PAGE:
kent37 at tds.net
Thu Sep 13 13:01:07 CEST 2007
Christopher Spears wrote:
> I created a script that opens an existing text file,
> allows the user to write over the original contents,
> and then save the file. The original contents are
> then saved in a separate file. Here is the script:
> 'editTextFile.py -- write over contents of existing
> text file'
> import os, string
> # get filename
> while True:
> fname = raw_input('Enter file name: ')
> if not (os.path.exists(fname)):
> print"*** ERROR: '%s' doesn't exist" % fname
> # get file content (text) lines
> all = 
> print "\nEnter lines ('.' by itself to quit).\n"
> # loop until user terminates input
> while True:
> entry = raw_input('> ')
> if entry == '.':
> # write lines to file with NEWLINE line terminator
> print "1) Replace file's contents"
> print "Any other key quits function without replacing
> file's contents"
> choice = raw_input("Make a choice: ")
> if choice == '1':
> fobj = open(fname, 'r')
> fobj_lines = fobj.readlines()
> fobj = open(fname, 'w')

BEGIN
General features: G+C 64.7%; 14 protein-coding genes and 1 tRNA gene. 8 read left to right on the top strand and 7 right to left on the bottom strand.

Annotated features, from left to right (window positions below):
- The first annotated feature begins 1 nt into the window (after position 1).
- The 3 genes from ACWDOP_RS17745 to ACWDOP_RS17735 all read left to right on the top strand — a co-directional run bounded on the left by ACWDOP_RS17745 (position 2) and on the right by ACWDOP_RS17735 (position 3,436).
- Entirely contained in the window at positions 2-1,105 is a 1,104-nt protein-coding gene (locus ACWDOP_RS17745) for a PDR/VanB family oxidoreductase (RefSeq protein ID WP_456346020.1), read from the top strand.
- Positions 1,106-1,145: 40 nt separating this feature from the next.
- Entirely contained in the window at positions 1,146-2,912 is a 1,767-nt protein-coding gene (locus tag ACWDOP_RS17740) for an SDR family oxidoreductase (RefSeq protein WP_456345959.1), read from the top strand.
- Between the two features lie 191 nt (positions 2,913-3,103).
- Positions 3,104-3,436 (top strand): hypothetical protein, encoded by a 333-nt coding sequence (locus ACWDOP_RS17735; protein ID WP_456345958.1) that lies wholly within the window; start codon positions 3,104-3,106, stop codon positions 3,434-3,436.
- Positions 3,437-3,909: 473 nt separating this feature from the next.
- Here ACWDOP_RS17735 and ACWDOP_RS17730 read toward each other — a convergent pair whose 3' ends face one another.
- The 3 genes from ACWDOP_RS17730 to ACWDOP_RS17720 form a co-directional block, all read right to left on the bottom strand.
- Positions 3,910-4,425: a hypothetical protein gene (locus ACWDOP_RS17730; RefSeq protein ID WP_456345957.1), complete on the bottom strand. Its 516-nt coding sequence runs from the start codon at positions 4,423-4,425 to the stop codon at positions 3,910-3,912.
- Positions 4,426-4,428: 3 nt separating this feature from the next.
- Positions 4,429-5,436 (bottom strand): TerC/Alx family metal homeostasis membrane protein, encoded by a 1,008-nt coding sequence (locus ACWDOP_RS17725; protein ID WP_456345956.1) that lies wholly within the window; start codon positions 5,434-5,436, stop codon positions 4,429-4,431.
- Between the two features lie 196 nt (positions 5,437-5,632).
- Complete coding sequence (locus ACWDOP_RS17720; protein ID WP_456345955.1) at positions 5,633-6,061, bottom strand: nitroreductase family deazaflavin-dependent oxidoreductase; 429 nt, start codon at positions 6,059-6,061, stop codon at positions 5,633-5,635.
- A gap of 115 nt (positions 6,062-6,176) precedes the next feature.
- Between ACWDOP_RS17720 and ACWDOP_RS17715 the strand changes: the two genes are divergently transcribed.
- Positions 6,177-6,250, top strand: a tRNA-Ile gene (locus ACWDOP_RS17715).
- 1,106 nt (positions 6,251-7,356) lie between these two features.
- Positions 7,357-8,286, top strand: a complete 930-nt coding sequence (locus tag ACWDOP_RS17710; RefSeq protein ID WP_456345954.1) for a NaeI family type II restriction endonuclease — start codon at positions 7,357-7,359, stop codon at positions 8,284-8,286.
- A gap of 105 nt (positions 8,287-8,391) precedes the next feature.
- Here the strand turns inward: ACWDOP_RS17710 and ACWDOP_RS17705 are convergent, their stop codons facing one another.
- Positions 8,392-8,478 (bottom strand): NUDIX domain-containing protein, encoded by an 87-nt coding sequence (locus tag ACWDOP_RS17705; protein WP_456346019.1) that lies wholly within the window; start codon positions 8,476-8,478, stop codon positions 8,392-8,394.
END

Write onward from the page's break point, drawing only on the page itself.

It would be safer to write the '_orig' file before opening the original
file for writing (which erases its contents)
> fname_orig = fname + '_orig'
> fobj_orig = open(fname_orig, 'w')
> stripped_lines = 
> for line in fobj_lines:
This doesn't change line. You need to assign the result back to line:
line = string.strip(line)
line = line.strip()
Note that this will also strip leading and trailing whitespace from the
lines so the copy will not be a duplicate of the original.
A simpler way to copy a file is to read the entire contents using
fobj.read() and write them as a single string. Even easier is to use
shutil.copyfile() which does this for you.
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